How do you value your company?

01 March 2022

Determining the value of a business is a specialised process, taking into account a range of factors from assets to reputation. It can also be very personal, putting a number on the work, time and passion put in by the business owner(s) over the history of the company.

Kapil Davda explains the key points that determine value, how valuation can affect your future plans, as well as the steps business owners can take to increase their valuation.


What is a business valuation?

A business valuation is the process of assessing how much a company is worth at the current market rate. While the most obvious need for a business valuation is selling or passing on the company, there are a range of circumstances where it’s necessary to know how much the company is currently worth:

  • Sale and succession planning: In order to sell or pass on a business to new owners, it’s first necessary to determine a fair price for the buyers and seller. In this circumstance, a formal valuation will often be the first step in a negotiation, which can go up or down depending on market conditions and how many bidders there are for a business.

  • Distributing shares: Share schemes, such as Enterprise Management Incentives (EMIs) or a share freezing scheme, are usually based on a value of shares, often linked to revenue or salary. In this instance, a business valuation allows you to work out what individual shares are worth.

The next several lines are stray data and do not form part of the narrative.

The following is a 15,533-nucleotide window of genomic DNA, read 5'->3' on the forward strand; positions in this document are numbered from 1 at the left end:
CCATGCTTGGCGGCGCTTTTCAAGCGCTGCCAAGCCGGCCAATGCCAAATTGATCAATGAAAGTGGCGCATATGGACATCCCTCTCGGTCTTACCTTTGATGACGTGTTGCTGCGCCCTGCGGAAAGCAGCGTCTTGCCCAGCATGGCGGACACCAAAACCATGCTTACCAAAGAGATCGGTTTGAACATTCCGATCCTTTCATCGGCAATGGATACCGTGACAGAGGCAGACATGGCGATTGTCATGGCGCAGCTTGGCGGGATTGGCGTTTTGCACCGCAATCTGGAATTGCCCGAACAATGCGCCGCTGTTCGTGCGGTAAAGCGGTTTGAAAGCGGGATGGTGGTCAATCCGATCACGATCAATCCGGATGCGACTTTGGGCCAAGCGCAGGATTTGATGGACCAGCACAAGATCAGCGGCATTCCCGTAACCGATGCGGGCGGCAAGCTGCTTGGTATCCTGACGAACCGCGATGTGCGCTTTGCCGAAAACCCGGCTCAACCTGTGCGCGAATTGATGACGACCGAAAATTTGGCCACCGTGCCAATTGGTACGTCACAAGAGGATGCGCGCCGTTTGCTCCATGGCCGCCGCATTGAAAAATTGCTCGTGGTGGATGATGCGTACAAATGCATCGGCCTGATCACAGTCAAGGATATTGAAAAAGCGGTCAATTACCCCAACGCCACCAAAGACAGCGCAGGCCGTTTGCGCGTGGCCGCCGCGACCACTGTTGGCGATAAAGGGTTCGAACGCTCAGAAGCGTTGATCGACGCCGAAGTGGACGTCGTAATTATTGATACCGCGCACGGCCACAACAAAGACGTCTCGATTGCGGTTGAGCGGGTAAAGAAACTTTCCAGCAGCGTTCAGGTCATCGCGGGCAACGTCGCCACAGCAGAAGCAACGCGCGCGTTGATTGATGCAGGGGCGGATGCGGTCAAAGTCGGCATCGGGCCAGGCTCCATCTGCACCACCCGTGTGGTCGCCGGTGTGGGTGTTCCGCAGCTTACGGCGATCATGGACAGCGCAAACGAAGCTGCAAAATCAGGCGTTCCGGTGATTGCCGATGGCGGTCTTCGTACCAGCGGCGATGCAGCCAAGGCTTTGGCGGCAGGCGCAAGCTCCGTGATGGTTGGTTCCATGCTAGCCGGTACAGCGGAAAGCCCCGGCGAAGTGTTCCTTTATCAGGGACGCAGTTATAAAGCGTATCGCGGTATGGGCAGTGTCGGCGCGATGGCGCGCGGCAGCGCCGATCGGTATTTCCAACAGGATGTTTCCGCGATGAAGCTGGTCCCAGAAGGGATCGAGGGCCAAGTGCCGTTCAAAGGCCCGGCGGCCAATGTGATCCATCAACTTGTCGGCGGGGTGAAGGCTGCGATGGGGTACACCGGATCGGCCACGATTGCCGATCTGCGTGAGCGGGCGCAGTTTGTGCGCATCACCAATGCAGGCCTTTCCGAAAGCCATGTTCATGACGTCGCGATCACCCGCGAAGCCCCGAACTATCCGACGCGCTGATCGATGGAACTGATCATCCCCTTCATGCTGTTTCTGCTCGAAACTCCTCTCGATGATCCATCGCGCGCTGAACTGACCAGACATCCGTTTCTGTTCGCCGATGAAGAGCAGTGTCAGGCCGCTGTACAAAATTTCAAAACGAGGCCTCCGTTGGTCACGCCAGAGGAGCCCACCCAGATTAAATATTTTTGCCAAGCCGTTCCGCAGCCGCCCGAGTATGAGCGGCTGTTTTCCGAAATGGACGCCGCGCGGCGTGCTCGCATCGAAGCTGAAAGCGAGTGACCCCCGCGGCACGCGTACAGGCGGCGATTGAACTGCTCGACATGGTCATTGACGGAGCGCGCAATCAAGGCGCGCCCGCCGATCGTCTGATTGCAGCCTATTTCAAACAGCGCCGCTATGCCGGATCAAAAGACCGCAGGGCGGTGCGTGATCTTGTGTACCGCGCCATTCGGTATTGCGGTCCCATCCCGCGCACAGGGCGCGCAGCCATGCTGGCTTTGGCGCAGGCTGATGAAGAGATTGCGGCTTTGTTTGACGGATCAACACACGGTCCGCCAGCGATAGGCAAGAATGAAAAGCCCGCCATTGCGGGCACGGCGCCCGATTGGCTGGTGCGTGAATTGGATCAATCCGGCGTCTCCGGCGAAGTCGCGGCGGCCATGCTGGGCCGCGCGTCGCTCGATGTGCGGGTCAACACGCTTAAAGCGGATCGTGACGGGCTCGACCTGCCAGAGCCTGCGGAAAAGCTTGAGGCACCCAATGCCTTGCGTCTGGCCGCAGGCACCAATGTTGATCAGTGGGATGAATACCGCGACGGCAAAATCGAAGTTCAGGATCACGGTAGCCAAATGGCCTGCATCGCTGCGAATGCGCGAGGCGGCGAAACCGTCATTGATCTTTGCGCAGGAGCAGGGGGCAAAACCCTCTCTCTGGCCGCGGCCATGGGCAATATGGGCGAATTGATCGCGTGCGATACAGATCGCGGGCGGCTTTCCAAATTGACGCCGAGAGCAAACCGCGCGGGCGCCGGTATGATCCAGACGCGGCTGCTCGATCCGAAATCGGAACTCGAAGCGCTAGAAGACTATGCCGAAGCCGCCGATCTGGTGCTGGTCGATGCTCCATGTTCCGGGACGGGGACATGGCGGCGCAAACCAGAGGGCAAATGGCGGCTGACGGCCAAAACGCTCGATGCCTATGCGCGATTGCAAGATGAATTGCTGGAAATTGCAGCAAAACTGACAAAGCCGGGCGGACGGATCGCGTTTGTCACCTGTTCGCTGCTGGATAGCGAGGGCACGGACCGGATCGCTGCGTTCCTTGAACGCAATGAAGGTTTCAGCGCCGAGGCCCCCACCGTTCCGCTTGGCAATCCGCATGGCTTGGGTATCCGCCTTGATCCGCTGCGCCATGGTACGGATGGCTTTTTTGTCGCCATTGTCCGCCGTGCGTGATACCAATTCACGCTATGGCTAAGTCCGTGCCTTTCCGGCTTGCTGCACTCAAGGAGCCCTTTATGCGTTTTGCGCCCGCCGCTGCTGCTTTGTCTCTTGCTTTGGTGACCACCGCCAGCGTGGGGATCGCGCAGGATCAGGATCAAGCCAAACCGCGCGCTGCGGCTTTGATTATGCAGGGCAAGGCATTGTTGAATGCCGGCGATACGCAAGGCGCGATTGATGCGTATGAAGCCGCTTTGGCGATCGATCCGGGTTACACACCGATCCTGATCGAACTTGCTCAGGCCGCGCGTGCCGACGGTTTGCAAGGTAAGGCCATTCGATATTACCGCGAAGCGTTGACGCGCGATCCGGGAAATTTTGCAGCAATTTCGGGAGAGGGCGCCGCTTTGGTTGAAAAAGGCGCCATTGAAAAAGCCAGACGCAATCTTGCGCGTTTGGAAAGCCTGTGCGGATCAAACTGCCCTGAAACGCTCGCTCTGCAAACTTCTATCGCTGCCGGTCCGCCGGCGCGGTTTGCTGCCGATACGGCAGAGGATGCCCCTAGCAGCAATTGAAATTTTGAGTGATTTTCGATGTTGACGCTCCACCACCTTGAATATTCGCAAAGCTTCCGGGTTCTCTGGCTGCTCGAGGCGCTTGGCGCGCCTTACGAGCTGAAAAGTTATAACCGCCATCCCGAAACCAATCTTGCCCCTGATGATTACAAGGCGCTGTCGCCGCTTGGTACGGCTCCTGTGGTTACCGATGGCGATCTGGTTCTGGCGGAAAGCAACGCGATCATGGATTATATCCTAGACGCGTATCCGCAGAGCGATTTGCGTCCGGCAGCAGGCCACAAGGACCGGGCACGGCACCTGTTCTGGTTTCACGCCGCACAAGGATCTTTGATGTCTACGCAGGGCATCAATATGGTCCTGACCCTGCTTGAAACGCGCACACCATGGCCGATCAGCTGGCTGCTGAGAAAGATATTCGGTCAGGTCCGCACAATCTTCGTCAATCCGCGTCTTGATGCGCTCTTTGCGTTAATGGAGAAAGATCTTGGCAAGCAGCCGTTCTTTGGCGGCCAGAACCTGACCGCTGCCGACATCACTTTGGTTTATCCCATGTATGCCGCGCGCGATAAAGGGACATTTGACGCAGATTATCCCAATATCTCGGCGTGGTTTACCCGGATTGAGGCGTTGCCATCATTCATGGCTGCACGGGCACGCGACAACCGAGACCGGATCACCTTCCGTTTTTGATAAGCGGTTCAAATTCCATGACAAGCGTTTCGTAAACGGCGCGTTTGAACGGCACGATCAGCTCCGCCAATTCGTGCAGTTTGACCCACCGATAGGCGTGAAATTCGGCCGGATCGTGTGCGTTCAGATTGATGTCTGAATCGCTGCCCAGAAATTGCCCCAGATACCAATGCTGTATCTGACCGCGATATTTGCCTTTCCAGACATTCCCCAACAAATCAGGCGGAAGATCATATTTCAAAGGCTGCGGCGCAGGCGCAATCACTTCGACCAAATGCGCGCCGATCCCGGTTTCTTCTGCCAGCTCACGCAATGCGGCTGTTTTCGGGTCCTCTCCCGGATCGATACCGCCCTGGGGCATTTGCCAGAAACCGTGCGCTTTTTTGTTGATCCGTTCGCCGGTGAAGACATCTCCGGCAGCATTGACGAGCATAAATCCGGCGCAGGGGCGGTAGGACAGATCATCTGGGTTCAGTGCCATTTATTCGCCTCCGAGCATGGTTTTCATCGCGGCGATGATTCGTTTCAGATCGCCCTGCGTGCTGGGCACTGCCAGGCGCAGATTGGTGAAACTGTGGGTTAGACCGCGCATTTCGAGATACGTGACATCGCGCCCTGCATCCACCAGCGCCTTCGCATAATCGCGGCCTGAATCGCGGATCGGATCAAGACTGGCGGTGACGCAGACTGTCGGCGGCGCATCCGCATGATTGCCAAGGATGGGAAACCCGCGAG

• Obtaining insurance: When valuing assets or taking out a keyman policy, for a director for example, a business valuation will set the value of the policy and the rate of the premiums.

  • Restructuring the business: In the event of creating new structures for the business, whether due to a change in plans or even shareholder disputes, a valuation can set the rate for a buyout or a distribution of assets.

How do you value a business?

The method of valuation depends on the type of business. Different kinds of organisations generate value in varying ways, which a valuation takes into account.

Some of the most common methods include:

Valuation based on assets

For a company that holds and generates revenue primarily from assets, such as a property management business that buys and sells buildings, valuation will be based largely on their balance sheet.

This will start with working out the Net Book Value (NBV) of the business using the assets recorded in the company’s accounts, then assessing the future value of these assets based on current market trends and management conditions.

Multiples of income

For businesses where revenue comes from the provision of service or products, it’s more common to use a multiple of the revenue generated. There are a few ways to assess and segment income for valuation, but the common examples include:

  • Turnover: this method focuses solely on revenue generated, though doesn’t take into account operational efficiency, or ongoing costs and investments. This is more suited for simply-structured or newer businesses.

  • Profit/earnings ratio: for businesses with an established track record of profits, their value would depend on the amount of profit generated annually, with a multiple applied based on their current market conditions, the quality of the management and their future growth. The exact method will depend on the company. A business that has generated steady profits will be valued with a lower multiple than, say, a high-growth technology business that is predicted to increase profit rapidly.